- The baby, third in line to the British throne, is Prince George of Cambridge
- The Duke and Duchess are spending private time with their newborn
- Prince Harry and Queen Elizabeth II visit Kensington Palace to meet the baby
- Catherine says, "It's such a special time," while William says, "He's got her looks, thankfully"
Drum roll ... George Alexander Louis!
The Duke and Duchess of Cambridge announced Wednesday that they've named their new bundle of joy.
The tot "will be known as His Royal Highness Prince George of Cambridge," according to Clarence House
, the official residence of heirs to the throne.
Earlier Wednesday, word came that the couple are doing what new parents do: They are enjoying some incredibly sweet moments alone with their baby.
The official statement said William and Catherine are now down to the business of getting "to know their son."
The parents and the perhaps future king left Kensington Palace in London by car around lunchtime, UK media reported. The couple has been mum about their immediate schedules.
British media were feverishly reporting where they might be, with the consensus being that the couple and child went to the village of Bucklebury, where Catherine's parents live.
Earlier Wednesday, Queen Elizabeth II went to Kensington Palace to see the newborn for the first time. Uncle Harry paid a visit, too, the palace told reporters.
The public got its first look at the child Tuesday evening, outside the Lindo Wing of St. Mary's Hospital in London.
The prince and his wife said then that they had been "working on a name."
"So we'll have that as soon as we can...," William said. "It's the first time we've seen him really, so we're having a proper chance to catch up."
Many bets were placed as the public waited for the announcement. British bookmakers Ladbrokes had George and James as favorites Wednesday, followed by Alexander, Arthur, Louis and Henry.
William's name was announced a few days after birth; his brother Harry's upon leaving the hospital.
The baby has a "good pair of lungs," the prince told well-wishers Tuesday evening. "He's got her looks, thankfully."
They took turns holding little George, wrapped in a cream-colored blanket. The parents waved.
William said he'd already changed his first diaper.
"It's very emotional. It's such a special time," Catherine said.
Third in line
The 8-pound, 6-ounce boy was born Monday afternoon. He's third in line, behind Charles and William, to the British throne.
As well as ruling the United Kingdom, George Alexander Louis could one day be king of 15 other commonwealth countries that have the British monarch as head of state if none change their constitution in the meantime.
They include Australia, Canada, New Zealand, Belize and Jamaica.
On their way out of the hospital, the couple walked down the same steps where Diana, Princess of Wales, and Prince Charles gave the world its first look at Prince William 31 years ago.
William placed the teeny royal heir in a car seat in the back of a black sport utility vehicle, then got behind the wheel for the trip to their residence at Kensington Palace.
The grand apartment they will eventually move into within the palace, Apartment 1A, is still being refurbished, so William and Catherine have been living in a small cottage in the grounds.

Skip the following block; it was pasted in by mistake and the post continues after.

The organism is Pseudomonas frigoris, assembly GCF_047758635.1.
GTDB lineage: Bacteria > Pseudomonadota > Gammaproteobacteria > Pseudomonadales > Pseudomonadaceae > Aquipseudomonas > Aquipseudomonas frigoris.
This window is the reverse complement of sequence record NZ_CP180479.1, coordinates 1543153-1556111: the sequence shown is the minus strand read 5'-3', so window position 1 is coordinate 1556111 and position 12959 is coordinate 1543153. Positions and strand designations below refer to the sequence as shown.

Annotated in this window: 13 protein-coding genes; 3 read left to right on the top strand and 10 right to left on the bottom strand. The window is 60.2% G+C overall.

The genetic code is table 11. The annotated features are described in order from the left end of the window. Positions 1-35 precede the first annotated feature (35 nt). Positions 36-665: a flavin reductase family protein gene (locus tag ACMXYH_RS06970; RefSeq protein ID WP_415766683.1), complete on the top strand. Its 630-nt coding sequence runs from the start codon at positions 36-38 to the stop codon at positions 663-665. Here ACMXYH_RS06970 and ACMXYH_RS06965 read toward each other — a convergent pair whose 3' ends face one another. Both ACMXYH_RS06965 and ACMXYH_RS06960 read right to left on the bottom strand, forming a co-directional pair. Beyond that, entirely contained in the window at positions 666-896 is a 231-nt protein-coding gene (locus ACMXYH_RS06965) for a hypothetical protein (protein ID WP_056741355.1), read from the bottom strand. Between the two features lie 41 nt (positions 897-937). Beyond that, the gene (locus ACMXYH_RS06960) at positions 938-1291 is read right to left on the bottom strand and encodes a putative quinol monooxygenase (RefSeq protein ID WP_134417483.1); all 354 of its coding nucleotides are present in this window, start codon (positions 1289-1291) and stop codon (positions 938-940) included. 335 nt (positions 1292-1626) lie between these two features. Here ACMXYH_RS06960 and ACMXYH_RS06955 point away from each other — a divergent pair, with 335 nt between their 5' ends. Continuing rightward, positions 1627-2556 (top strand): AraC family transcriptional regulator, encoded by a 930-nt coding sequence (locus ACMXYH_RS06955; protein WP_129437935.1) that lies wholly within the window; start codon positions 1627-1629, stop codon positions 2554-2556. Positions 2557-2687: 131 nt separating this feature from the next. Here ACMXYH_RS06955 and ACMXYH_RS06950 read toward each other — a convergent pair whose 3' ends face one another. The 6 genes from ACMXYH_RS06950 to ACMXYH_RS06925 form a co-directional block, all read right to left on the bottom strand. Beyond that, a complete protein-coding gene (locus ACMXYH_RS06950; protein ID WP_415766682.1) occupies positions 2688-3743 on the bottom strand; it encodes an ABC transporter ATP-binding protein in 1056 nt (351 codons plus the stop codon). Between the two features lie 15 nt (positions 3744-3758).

The internal renovation work at Kensington Palace is due to be completed in the fall. The duke and duchess' staff will also move into refurbished offices there, according to Buckingham Palace accounts released last month.
The late Diana moved into Kensington Palace after marrying Prince Charles in 1981. William and Harry were raised there.
When she died in 1997, mourners laid flowers and tributes outside the palace gates.
On Tuesday, London reverberated with the sound of cannon fire and peals of bells to mark the birth.
Shortly before the new baby's departure from St. Mary's, Prince Charles stopped by for a brief visit with his first grandchild, accompanied by his wife, Camilla, the Duchess of Cornwall. He told reporters it was "marvelous."
And Catherine's parents, Carole and Michael Middleton, visited earlier. As grandmothers tend to do, she described her grandbaby as "absolutely beautiful."
She and her husband were "so thrilled" about being grandparents.
"It was so exciting. It was fantastic," said Eliza Wells, one of the well-wishers gathered outside the hospital. "The crowd erupted, because everyone's been waiting so long for it."
William and Catherine "both seemed very relaxed, even with the press there and the crowd," Wells said. "They just seemed like a normal couple."
A normal life?
Royal commentators said the Duke and Duchess of Cambridge will try to give their son as regular an upbringing as possible.
But the intense media interest in the birth of the new prince highlights the challenge his parents face in trying to protect his privacy and maintain a degree of normalcy.
"This baby has two things stopping it from being normal," historian Kate Williams said. "No. 1, it lives in a life of incredible wealth and privilege. ... No. 2, it is an incredible celebrity, and we've seen this with the coverage."
But Prince William loved that his mother tried to give him as normal a childhood as possible, including trips to the cinema and an amusement park, and sending him to a local private school as a boy. "And that's what he wants for little baby Cambridge," Williams offered.
Although the excitement over his birth is not universal, there's no doubting the level of global interest in the prince.
On Monday, there were more than 19 million Facebook interactions related to the royal baby, according to the site.
His birth also took Twitter by storm.